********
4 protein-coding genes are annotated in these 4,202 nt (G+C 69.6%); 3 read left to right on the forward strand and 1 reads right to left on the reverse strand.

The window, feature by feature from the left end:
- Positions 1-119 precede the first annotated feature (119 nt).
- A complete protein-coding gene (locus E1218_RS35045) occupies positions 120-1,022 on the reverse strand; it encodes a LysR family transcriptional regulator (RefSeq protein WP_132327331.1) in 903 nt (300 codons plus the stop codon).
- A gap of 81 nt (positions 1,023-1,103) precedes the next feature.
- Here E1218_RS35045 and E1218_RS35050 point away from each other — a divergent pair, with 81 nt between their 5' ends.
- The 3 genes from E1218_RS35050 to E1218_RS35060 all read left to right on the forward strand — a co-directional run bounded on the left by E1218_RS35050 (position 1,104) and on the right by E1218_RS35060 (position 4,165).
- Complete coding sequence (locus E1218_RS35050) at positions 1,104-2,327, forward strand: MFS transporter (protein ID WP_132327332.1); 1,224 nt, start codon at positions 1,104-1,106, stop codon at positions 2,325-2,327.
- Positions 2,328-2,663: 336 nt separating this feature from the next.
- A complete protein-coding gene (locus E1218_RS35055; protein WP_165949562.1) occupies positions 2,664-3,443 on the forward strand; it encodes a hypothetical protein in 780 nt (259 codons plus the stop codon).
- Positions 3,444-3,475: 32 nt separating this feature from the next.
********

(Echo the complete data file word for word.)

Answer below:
4 protein-coding genes are annotated in these 4,202 nt (G+C 69.6%); 3 read left to right on the forward strand and 1 reads right to left on the reverse strand.

The window, feature by feature from the left end:
- Positions 1-119 precede the first annotated feature (119 nt).
- A complete protein-coding gene (locus E1218_RS35045) occupies positions 120-1,022 on the reverse strand; it encodes a LysR family transcriptional regulator (RefSeq protein WP_132327331.1) in 903 nt (300 codons plus the stop codon).
- A gap of 81 nt (positions 1,023-1,103) precedes the next feature.
- Here E1218_RS35045 and E1218_RS35050 point away from each other — a divergent pair, with 81 nt between their 5' ends.
- The 3 genes from E1218_RS35050 to E1218_RS35060 all read left to right on the forward strand — a co-directional run bounded on the left by E1218_RS35050 (position 1,104) and on the right by E1218_RS35060 (position 4,165).
- Complete coding sequence (locus E1218_RS35050) at positions 1,104-2,327, forward strand: MFS transporter (protein ID WP_132327332.1); 1,224 nt, start codon at positions 1,104-1,106, stop codon at positions 2,325-2,327.
- Positions 2,328-2,663: 336 nt separating this feature from the next.
- A complete protein-coding gene (locus E1218_RS35055; protein WP_165949562.1) occupies positions 2,664-3,443 on the forward strand; it encodes a hypothetical protein in 780 nt (259 codons plus the stop codon).
- Positions 3,444-3,475: 32 nt separating this feature from the next.